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August 22, 2009

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Libya muffles bomber's return

LIBYA appeared yesterday to be trying to downplay the return of the Lockerbie bomber, keeping him out of the public eye and making little official mention of him, amid outrage by families of the US victims and a warning by US President Barack Obama not to give him a hero's welcome.

A crowd threw flower petals as Abdel Baset al-Megrahi landed at Tripoli airport on Thursday night following his release from prison by Scotland -- and the son of Libyan leader Moammar Gadhafi escorted him home.

But even as al-Megrahi descended from the airplane, Libya seemed to quickly scale down a more elaborate welcome that was planned. Hundreds in the crowd were rushed away by authorities, and the arrival was not aired live on state TV.

By midday yesterday, it was not known where al-Megrahi had been taken.

Al-Megrahi, who is dying of prostate cancer, was freed by Scotland on compassionate grounds after serving eight years of a life sentence over the attack. The decision infuriated the families of many of the US victims.

Last-minute change

There were signs of a last-minute change of plans during el-Megrahi's arrival to tone down the reception.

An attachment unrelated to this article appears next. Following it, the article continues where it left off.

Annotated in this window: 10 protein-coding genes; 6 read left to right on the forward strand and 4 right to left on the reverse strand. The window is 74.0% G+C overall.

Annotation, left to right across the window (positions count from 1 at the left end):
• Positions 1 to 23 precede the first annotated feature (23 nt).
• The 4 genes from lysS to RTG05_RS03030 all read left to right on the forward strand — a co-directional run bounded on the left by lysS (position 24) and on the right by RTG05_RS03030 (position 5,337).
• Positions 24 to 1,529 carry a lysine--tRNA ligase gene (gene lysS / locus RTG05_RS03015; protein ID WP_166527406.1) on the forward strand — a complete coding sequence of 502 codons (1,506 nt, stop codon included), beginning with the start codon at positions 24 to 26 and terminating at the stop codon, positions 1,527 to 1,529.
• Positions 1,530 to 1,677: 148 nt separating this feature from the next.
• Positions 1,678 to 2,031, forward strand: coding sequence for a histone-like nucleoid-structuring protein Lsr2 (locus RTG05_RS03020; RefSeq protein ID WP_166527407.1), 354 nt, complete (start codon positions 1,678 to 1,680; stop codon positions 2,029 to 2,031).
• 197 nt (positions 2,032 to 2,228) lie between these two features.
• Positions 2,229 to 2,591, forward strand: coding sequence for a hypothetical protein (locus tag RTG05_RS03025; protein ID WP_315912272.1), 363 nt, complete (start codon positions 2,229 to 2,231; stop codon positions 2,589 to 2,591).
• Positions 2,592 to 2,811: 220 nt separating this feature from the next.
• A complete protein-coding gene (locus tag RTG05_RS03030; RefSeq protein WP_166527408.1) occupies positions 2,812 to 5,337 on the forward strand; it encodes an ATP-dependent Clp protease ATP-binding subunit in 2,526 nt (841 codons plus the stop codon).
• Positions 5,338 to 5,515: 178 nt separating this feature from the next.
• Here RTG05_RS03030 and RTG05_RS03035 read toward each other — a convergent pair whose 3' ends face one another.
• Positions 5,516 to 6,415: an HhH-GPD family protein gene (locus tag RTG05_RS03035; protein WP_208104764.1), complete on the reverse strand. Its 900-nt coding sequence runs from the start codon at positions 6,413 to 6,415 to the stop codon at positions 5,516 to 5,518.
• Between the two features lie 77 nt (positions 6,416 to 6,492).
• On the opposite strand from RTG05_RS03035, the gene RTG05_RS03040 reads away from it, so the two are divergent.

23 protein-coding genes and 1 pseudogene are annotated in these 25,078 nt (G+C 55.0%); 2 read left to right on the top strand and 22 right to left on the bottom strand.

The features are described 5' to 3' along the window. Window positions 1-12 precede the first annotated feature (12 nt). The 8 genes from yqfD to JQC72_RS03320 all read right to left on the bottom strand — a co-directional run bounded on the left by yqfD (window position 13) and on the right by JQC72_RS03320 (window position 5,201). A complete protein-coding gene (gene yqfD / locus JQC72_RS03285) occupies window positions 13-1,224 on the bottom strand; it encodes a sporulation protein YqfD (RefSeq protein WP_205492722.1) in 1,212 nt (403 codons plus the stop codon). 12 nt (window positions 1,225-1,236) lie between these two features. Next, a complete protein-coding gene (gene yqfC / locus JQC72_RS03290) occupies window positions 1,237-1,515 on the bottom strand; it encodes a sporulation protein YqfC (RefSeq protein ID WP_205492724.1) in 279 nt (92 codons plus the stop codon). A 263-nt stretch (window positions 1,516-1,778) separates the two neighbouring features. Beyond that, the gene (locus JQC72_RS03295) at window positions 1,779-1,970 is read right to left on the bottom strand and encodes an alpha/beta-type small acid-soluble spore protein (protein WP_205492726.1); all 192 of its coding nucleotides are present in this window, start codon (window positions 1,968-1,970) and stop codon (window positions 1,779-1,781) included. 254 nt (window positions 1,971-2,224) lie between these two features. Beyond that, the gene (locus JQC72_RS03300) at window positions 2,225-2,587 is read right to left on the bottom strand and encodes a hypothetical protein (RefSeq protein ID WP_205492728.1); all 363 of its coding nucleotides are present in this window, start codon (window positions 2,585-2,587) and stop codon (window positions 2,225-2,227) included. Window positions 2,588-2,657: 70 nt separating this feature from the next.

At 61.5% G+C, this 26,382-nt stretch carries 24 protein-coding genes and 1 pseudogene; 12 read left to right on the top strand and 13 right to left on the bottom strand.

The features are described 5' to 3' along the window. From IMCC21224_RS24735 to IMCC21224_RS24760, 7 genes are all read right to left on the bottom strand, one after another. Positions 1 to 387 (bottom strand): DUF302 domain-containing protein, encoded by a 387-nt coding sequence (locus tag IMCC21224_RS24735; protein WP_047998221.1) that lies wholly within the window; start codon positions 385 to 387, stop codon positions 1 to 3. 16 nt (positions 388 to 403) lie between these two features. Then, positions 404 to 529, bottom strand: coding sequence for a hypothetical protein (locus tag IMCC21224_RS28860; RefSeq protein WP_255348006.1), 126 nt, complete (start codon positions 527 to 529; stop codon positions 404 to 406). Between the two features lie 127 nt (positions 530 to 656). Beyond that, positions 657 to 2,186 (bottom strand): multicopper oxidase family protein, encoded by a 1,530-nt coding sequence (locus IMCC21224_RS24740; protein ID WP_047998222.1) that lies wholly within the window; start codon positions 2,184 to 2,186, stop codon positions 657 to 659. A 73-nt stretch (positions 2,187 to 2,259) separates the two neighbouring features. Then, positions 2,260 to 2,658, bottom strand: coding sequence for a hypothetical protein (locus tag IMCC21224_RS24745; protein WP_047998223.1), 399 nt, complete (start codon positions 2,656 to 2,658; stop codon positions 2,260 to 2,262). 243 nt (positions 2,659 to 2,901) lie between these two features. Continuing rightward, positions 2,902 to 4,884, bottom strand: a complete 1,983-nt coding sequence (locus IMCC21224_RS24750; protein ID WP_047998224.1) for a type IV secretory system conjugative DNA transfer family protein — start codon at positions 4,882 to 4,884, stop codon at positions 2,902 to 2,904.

Ahead of his plane's landing on Thursday night, thousands of young men were bused in to the airport. They danced to nationalist songs while a DJ encouraged them along. Many hoisted small solid-green Libyan flags while others held aloft Scottish flags.

But within minutes of the landing, authorities rushed most of them away, paring the crowd down to around 300, and the nationalist songs were halted.

International media who had been brought to the airport were hastily taken away just before the arrival.

A Libyan TV channel connected to Gadhafi's son, Seif al-Islam Gadhafi, had been granted exclusive rights to air al-Megrahi's arrival live. But it did not do so. Instead, it carried short clips of him coming down the airliner's stairs hours later, around 1am. Authorities said there were technical difficulties with the live broadcast.

Still, Britain's foreign secretary yesterday denounced the welcome al-Megrahi received. David Miliband told the BBC that how Gadhafi's government behaves in the next few days will "be very significant in the way the world views Libya's re-entry into the civilized community of nations."

Al-Megrahi is the only man convicted in the 1988 bombing of Pan Am Flight 103 over Lockerbie, Scotland, in which 270 people died.


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